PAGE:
1 Chronicles 19:1-20:8; Romans 2:25-29; Psalms 11:7; Proverbs 5:7-14
NT: “Circumcision benefits you if you observe the law, but if you are a lawbreaker, your circumcision has become uncircumcision. So if an uncircumcised man keeps the law’s requirements, will not his uncircumcision be counted as circumcision? A man who is physically uncircumcised, but who keeps the law, will judge you who are a lawbreaker in spite of having the letter of the law and circumcision. For a person is not a Jew who is one outwardly, and true circumcision is not something visible in the flesh. On the contrary, a person is a Jew who is one inwardly, and circumcision is of the heart — by the Spirit, not the letter. That person’s praise is not from people but from God.” (Romans 2:25-29 CSB)
Circumcision was a rite initially given to Abraham to symbolize and serve as a reminder of God’s covenant with Abraham and his descendants. Basically, circumcision symbolized Abraham placing his entire legacy and posterity into God’s hands. Without God’s covenant and Abraham’s faith in that covenant, circumcision had no meaning – it was just a symbol. It had no substance in and of itself. Circumcision didn’t have the power to make a man a Jew – only identification with and faith in God’s covenant could do that. It was similar to our custom of wedding bands today. Wearing a wedding band on my finger doesn’t make me married. I wear a wedding band on my finger to symbolize and remind me of the covenant I made with my wife. The power to remain married does not exist in the wedding band – it is in my covenantal love and faithfulness for my wife, and her covenantal love and faithfulness for me. Similar to Judaism, Christianity has rites that symbolize our faith in Christ: baptism, taking communion, and becoming a member of the church. Baptism doesn’t transform us. We get baptized because we have placed our faith on Christ, placed our life in His hands, and received His resurrection life. Baptism is an outward symbol of an inward heart transformation. Taking communion doesn’t save us. We take communion to remind ourselves of what Christ did to save us and to identify with the victory that He won for us on the cross. Joining a church doesn’t make us a Christian. We join a church because we have been baptized into the Body of Christ by the Holy Spirit as we placed our faith in Christ. Baptism, communion, and church membership do not mean we belong to Christ any more than wearing a wedding ring makes me married. In order to be Christ’s and be counted among His faithful, a covenant must be made and faithfully kept. God is not looking for outward symbols – He is looking for authentic covenant, substantive faith, and heart transformation.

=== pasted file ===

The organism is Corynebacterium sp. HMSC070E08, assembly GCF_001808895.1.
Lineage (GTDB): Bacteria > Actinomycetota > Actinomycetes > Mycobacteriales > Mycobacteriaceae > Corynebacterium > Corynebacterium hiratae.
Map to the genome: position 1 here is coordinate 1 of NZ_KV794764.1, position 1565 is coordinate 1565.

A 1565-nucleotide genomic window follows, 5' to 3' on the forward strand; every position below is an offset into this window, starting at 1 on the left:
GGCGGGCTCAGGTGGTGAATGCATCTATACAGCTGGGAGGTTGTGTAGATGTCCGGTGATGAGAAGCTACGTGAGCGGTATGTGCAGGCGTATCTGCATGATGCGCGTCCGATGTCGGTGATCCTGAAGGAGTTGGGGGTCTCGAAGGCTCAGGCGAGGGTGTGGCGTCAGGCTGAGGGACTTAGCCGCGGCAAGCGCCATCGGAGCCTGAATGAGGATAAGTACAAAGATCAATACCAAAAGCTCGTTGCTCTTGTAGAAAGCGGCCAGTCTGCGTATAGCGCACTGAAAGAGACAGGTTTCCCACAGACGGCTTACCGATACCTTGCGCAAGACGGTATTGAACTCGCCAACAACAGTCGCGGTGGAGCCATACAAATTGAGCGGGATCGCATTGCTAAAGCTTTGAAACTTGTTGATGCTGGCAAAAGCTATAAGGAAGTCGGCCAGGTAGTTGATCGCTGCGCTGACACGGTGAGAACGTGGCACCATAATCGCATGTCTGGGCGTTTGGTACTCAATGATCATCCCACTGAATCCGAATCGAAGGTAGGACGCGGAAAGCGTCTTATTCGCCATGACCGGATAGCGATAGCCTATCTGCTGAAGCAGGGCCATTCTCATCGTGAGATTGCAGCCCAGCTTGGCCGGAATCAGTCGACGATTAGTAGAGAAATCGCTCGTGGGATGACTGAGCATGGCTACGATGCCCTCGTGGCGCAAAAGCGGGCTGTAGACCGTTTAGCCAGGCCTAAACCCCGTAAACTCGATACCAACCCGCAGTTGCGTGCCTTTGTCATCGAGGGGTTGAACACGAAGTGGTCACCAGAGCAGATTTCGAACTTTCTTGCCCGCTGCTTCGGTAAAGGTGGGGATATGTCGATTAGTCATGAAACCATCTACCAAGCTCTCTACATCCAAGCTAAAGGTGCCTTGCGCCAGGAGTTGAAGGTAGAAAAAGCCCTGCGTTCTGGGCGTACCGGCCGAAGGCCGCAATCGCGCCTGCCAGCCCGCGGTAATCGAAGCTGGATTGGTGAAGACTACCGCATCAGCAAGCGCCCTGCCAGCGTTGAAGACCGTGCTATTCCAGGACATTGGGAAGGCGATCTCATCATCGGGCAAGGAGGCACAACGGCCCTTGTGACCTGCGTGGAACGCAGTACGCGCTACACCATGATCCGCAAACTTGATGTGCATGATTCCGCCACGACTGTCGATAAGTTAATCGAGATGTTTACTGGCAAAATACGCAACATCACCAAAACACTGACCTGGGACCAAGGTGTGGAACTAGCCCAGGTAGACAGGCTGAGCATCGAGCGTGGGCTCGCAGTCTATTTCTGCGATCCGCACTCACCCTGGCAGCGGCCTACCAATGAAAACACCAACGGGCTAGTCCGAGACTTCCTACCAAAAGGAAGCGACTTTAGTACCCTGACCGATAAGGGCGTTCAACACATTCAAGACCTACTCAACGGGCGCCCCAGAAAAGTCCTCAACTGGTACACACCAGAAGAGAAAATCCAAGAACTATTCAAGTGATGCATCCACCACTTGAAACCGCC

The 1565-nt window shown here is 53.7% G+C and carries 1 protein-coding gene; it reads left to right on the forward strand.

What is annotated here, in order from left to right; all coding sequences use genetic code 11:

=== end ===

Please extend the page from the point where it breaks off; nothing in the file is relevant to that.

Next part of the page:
Psalms: “For the Lord is righteous; he loves righteous deeds. The upright will see his face.” (Psalms 11:7 CSB)
The Apostle James stated in his epistle that faith without works is dead. We act according to our beliefs. Works don’t make me righteous – but true and genuine righteousness will be evidenced through righteous works. In Psalm 51, David wrote, “You do not want a sacrifice, or I would give it; you are not pleased with a burnt offering. The sacrifice pleasing to God is a broken spirit. You will not despise a broken and humbled heart, God.” Works performed as symbolic ritual do not move God. God loves righteous deeds that are born out of a heart that has been made righteous through humility and faith in God and His Son Jesus Christ. Those who are truly upright are the ones who will be given the privilege of drawing near to God and seeing His face.
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